Children with attention deficit hyperactivity disorder (ADHD) can have problems getting work done. For example, kids with predominantly inattentive ADHD or combined type ADHD have difficulty sustaining their attention during a task, do not always follow through on assignments, and are easily distracted. Children with predominantly hyperactive and impulsive ADHD also have difficulty with work; behavioral symptoms can include leaving their seat during class, blurting out answers, not waiting their turn, and interrupting others.
These symptoms of ADHD can impair children’s performance in school. Part of the problem is lower dopamine levels in the ADHD brain, which affects children’s motivation. Since children with ADHD have disrupted reward pathways, they need more feedback and engagement, such as from motivational strategies.
Daily Report Card
One motivational strategy used in the classroom is the Daily Report Card. (With older children, parents and teachers may use a Weekly Report Card.) The Daily Report Card does not “grade” the child. Instead, it creates behavioral goals for the child, and provides him or her with feedback and tangible rewards. Those rewards encourage the child to improve his or her behaviors. The Daily Report Card also involves input from the parents, so this motivational strategy can be used at home as well.
The first step in creating a Daily Report Card is determining which behaviors need to be improved. This requires input from the parents and all teachers who work with the child. For example, if a child has problems with his schoolwork, then target behaviors may be completing homework assignments or bringing home all the items needed to do the assignment. The target behaviors can be organized by subject. Once the goals for the child have been set, then rewards can be attached. For younger children, the Daily Report Card should have fewer behavioral goals and more tangible rewards. The Centers for Children and Families and the University at Buffalo note that three to eight behavioral goals are a good starting point. The rewards can be daily or weekly, though the parents and child also may agree on long-term goals such as a bicycle or new game console.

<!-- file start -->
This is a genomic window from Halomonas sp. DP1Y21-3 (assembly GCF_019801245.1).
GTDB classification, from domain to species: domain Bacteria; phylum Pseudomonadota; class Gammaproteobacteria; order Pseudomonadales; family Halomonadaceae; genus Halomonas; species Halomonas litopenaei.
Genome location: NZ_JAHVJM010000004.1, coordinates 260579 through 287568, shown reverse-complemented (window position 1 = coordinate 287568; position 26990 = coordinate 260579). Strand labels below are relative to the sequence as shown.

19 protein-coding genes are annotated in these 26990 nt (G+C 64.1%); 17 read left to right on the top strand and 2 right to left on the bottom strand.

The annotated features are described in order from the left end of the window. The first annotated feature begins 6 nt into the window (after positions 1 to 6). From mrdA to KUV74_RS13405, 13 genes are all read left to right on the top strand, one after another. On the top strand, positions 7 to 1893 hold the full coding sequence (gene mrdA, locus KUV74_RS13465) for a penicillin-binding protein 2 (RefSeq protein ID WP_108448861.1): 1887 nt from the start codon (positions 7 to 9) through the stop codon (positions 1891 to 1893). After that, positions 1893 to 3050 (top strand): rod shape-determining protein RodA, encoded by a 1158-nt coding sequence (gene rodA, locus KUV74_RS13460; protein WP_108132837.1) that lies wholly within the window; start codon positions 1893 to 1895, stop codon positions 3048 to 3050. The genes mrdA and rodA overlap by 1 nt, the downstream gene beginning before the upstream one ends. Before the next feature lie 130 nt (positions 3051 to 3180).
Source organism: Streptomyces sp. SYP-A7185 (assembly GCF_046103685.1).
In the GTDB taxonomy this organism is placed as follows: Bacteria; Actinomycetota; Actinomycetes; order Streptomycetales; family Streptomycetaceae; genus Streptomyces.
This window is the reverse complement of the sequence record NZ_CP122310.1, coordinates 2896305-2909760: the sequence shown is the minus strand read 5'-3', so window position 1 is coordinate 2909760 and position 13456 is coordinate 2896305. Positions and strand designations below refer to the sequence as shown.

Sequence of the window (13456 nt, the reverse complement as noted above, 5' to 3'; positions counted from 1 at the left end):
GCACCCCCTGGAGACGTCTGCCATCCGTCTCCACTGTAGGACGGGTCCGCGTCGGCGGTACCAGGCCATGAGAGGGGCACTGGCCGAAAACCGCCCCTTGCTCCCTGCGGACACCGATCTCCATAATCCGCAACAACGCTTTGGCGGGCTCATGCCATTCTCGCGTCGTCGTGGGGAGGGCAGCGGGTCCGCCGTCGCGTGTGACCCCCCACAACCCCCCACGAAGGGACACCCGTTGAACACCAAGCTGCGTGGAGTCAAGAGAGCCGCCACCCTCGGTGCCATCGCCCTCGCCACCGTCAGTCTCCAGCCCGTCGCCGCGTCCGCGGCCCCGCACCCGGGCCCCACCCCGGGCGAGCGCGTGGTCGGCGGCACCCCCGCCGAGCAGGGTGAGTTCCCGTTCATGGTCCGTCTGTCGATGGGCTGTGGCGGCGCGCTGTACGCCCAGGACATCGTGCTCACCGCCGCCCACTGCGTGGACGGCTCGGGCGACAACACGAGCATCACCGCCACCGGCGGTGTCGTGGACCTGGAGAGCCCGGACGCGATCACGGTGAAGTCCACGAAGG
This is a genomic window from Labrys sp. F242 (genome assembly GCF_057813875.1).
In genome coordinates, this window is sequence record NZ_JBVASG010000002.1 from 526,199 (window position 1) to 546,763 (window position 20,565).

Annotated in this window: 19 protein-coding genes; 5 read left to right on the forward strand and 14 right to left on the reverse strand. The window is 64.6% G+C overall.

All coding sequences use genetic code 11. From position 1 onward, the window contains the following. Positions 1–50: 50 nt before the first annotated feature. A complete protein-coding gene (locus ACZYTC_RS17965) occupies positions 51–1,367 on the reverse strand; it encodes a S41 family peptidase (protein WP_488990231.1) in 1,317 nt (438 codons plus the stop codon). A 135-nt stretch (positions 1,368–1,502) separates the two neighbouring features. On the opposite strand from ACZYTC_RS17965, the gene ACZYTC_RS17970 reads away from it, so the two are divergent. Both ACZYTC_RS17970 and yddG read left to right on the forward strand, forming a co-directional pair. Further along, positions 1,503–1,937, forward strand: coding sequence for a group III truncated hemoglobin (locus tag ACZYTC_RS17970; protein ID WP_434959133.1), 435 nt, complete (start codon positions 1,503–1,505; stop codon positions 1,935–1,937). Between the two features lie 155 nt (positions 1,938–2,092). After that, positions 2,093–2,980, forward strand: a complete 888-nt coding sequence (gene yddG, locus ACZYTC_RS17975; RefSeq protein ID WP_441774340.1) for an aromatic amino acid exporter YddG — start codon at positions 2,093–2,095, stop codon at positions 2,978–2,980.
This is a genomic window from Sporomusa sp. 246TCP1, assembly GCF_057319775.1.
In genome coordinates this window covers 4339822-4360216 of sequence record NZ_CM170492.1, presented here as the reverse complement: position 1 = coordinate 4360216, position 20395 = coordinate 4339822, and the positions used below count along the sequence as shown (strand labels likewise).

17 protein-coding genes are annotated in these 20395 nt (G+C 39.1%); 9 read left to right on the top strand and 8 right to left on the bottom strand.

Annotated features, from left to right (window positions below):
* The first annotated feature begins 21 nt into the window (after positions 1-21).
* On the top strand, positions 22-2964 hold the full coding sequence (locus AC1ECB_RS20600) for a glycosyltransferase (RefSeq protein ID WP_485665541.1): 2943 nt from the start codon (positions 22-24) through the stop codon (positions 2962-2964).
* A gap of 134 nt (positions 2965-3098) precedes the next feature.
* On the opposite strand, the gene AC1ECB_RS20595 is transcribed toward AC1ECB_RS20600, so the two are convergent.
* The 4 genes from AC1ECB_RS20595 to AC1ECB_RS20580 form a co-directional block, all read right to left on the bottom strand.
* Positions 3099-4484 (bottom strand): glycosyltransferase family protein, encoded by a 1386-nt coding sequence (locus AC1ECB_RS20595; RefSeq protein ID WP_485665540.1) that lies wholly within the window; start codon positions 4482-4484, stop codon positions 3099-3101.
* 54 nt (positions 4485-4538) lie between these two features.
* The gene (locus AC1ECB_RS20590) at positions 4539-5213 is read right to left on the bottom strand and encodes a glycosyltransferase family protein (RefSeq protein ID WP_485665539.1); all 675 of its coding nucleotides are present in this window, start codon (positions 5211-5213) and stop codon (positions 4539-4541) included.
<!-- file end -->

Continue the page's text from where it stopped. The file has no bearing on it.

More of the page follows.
When the Daily Report Card is finalized, the parents and teachers should go over it with the child. When explaining the Daily Report Card, the parents and teachers should do so in a positive manner. For example, they can tell the child that the Daily Report Card will help him or her manage symptoms. Also let the child know that choosing rewards will be a team effort. For the Daily Report Card to be an effective motivational strategy, part of it has to be carried out at home. For example, if the behavioral goal is to complete homework, parents should make sure that the child follows through on assignments.
If the child’s targeted behaviors improve, the Daily Report Card can be adjusted to require the child to do more to get the rewards. If, on the other hand, the child does not reach the behavioral goals, or they require him or her to do more than he or she currently is capable of, they can be readjusted so the child can reach them. Getting the tangible rewards serves as encouragement for the child to continue to do better. The types of behaviors that the child works toward can be changed as the child’s symptoms improve.
When developing a motivational strategy for a child with ADHD, the key is to find an appealing one. Video games are one option. Some video games work as a motivational strategy for attention deficit disorder because they give the child immediate feedback. If the child does well, he or she gets points or rewards. If the child does not successfully complete the task, he or she learns how to do it the next time it is attempted.
One video game parents may use as a motivational strategy is the FFFBI Academy, funded by the U.S. Department of Education and developed specifically for children with ADHD. The game has seven parts, with each section focusing on a different ADHD symptom. For example, the first game of FFFBI Academy, “Step into the Triple E!” helps with inattention and impulse control. This type of game, where the child works on a scenario that helps with his or her symptoms, can also be used in the classroom. If video games or other activities with feedback work, parents and teachers can incorporate them as part of the Daily Report Card. For example, if the child stays seated during one class period, he or she can have 10 minutes to play a game during a break. Not only does this strategy give the ADHD child motivation to improve his or her behaviors, but the games help with those symptoms as well.
Stannard Gromisch, E. (2010). Motivational Strategies for Children with ADHD. Psych Central. Retrieved on December 23, 2014, from http://psychcentral.com/lib/motivational-strategies-for-children-with-adhd/0003356
Last reviewed: By John M. Grohol, Psy.D. on 30 Jan 2013
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